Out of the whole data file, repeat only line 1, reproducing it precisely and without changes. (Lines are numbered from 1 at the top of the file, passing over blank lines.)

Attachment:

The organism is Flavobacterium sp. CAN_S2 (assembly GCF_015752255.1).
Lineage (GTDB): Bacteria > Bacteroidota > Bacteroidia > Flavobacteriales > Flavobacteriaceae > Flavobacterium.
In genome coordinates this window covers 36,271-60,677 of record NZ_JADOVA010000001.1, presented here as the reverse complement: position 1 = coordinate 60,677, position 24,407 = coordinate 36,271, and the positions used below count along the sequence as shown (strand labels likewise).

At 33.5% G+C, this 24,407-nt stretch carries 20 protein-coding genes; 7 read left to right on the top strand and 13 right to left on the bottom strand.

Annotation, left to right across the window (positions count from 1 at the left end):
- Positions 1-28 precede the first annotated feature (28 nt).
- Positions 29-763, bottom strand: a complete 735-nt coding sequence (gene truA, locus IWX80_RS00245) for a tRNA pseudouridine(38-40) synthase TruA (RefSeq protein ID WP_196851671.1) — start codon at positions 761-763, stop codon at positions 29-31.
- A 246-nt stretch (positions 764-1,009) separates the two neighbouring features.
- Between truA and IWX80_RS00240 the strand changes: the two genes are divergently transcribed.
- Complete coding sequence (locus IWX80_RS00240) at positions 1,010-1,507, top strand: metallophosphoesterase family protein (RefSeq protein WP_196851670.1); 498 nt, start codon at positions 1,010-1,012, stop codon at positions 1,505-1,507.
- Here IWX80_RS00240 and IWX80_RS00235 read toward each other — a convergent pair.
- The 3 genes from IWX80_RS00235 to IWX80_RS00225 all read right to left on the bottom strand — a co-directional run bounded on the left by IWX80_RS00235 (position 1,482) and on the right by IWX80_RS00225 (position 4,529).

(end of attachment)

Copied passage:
The organism is Flavobacterium sp. CAN_S2 (assembly GCF_015752255.1).